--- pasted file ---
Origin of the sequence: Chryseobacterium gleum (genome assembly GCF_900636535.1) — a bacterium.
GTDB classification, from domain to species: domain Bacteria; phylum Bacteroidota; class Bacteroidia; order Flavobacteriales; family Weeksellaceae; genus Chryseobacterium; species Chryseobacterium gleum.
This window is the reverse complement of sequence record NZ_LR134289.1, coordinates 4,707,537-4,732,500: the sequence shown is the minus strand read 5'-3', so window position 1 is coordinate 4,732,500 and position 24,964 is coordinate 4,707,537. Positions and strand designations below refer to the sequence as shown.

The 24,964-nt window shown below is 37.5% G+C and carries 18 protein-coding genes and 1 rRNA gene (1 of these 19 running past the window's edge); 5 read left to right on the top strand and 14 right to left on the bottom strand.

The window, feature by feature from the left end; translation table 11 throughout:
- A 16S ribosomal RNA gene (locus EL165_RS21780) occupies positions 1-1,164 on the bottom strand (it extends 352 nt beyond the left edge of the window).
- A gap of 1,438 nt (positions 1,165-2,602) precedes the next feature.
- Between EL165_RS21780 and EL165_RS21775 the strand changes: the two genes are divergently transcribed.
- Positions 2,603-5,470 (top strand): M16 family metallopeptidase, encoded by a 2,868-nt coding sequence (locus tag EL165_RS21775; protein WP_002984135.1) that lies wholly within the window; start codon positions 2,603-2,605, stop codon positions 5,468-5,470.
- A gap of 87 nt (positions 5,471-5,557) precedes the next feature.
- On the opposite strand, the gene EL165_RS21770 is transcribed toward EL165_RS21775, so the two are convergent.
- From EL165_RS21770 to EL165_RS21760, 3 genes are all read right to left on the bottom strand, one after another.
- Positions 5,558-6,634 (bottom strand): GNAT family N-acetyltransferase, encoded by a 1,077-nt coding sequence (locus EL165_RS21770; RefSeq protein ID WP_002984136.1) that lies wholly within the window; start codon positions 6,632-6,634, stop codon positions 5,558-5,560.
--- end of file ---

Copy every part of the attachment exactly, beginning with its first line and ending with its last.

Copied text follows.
Origin of the sequence: Chryseobacterium gleum (genome assembly GCF_900636535.1) — a bacterium.
GTDB classification, from domain to species: domain Bacteria; phylum Bacteroidota; class Bacteroidia; order Flavobacteriales; family Weeksellaceae; genus Chryseobacterium; species Chryseobacterium gleum.
This window is the reverse complement of sequence record NZ_LR134289.1, coordinates 4,707,537-4,732,500: the sequence shown is the minus strand read 5'-3', so window position 1 is coordinate 4,732,500 and position 24,964 is coordinate 4,707,537. Positions and strand designations below refer to the sequence as shown.

The 24,964-nt window shown below is 37.5% G+C and carries 18 protein-coding genes and 1 rRNA gene (1 of these 19 running past the window's edge); 5 read left to right on the top strand and 14 right to left on the bottom strand.

The window, feature by feature from the left end; translation table 11 throughout:
- A 16S ribosomal RNA gene (locus EL165_RS21780) occupies positions 1-1,164 on the bottom strand (it extends 352 nt beyond the left edge of the window).
- A gap of 1,438 nt (positions 1,165-2,602) precedes the next feature.
- Between EL165_RS21780 and EL165_RS21775 the strand changes: the two genes are divergently transcribed.
- Positions 2,603-5,470 (top strand): M16 family metallopeptidase, encoded by a 2,868-nt coding sequence (locus tag EL165_RS21775; protein WP_002984135.1) that lies wholly within the window; start codon positions 2,603-2,605, stop codon positions 5,468-5,470.
- A gap of 87 nt (positions 5,471-5,557) precedes the next feature.
- On the opposite strand, the gene EL165_RS21770 is transcribed toward EL165_RS21775, so the two are convergent.
- From EL165_RS21770 to EL165_RS21760, 3 genes are all read right to left on the bottom strand, one after another.
- Positions 5,558-6,634 (bottom strand): GNAT family N-acetyltransferase, encoded by a 1,077-nt coding sequence (locus EL165_RS21770; RefSeq protein ID WP_002984136.1) that lies wholly within the window; start codon positions 6,632-6,634, stop codon positions 5,558-5,560.